It’s not every day that you will see a three-legged alligator demonstrate some good parenting skills but we have it for you. Just go ahead and take a look at what is happening here. She is building a nest for her hatchlings and it’s amazing to see. With only three legs, this alligator is taking care of her babies. Talk about being a mother for all the right reasons. According to a report, this video comes from Florida.
The caption for this video, which appeared on Facebook, reads in part, “She created this big nest with sticks, twigs, etc. and is now protecting her babies with her life with just 3 limbs.” Alligators can be scary creatures to encounter. Yet, in this moment, we happen to see it in a different light. How many different animals handle their babies in specific ways? Watching this entire process take place is something to behold. The motherly instincts of this alligator can provide many lessons for people. Animal lovers may not be so impressed but they can appreciate the lengths she goes to in the video.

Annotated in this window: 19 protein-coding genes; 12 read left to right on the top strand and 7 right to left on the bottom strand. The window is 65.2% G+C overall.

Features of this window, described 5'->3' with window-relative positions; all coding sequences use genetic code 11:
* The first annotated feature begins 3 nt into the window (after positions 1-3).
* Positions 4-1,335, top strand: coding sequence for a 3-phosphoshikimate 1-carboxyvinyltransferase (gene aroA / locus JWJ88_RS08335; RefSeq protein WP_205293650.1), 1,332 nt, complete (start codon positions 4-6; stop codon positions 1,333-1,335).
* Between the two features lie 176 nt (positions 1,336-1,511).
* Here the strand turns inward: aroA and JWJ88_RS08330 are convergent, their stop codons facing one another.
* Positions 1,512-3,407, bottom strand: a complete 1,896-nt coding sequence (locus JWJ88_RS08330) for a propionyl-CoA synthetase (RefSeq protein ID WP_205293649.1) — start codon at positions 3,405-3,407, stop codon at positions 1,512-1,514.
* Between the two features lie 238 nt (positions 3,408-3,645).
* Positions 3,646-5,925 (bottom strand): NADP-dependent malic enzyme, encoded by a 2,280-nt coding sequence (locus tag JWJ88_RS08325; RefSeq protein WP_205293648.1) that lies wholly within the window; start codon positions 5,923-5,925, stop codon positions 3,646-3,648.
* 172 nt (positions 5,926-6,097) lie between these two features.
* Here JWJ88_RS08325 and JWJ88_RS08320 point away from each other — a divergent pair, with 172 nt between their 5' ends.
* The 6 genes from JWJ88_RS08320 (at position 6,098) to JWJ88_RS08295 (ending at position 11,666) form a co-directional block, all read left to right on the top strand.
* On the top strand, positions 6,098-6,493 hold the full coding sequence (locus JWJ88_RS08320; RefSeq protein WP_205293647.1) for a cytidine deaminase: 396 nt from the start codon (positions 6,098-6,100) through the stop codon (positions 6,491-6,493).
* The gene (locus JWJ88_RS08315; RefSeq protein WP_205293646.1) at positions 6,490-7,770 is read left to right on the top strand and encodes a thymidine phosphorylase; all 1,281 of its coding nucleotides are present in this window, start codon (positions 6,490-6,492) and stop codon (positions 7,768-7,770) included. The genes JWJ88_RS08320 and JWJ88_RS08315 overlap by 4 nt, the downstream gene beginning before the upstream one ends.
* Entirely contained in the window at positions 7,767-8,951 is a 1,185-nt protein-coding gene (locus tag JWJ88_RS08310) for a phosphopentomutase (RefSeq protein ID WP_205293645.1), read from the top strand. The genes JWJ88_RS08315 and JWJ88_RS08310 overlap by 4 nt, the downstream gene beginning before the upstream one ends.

Moss-Covered Alligator Becomes Captive In Texas
Yet there is more alligator news. And we get this report from the great state of Texas. Apparently, a man there happened to see a moss-covered alligator and catch him. But the animal was more than 13 feet in length. Man, that’s enough alligator meat to keep you in business for a long time. We get a little more information about this from Outdoor Life. Are you ready? OK. So, this 13-foot, 4.25-inch alligator did get nabbed by Shane Lee. He would have some assistance from his nephew, Lance Stephens, and Lee’s friend, Jerid Ellis. This was quite an alligator hunt indeed. Well, this hunt happened to begin when Lee and Stephens receive an honor. They were selected as part of a drawing to get two of 10 state-issued alligator licenses. By the way, time was of the essence for these guys.
Meanwhile, are you interested in more gator hatchling headlines? The Oklahoma Department of Wildlife Conservation happened to share a video on Twitter. It is of an alligator carrying some new hatchlings to water. “We love our BBLs (big busy lizards),” the ODWC would write in its online post. “This 8-foot alligator has been HUSTLING.” Well, this post was made back on September 14. The clip was in black-in-white (sorry, no color film available for this event). We see the big-time gator actually taking one hatchling at a time to the nearby waterways. Finally, this process reportedly took 13 hours to move the 22 hatchlings, according to the ODWC. Thankfully, the mother and hatchlings are all safe and OK after the trip.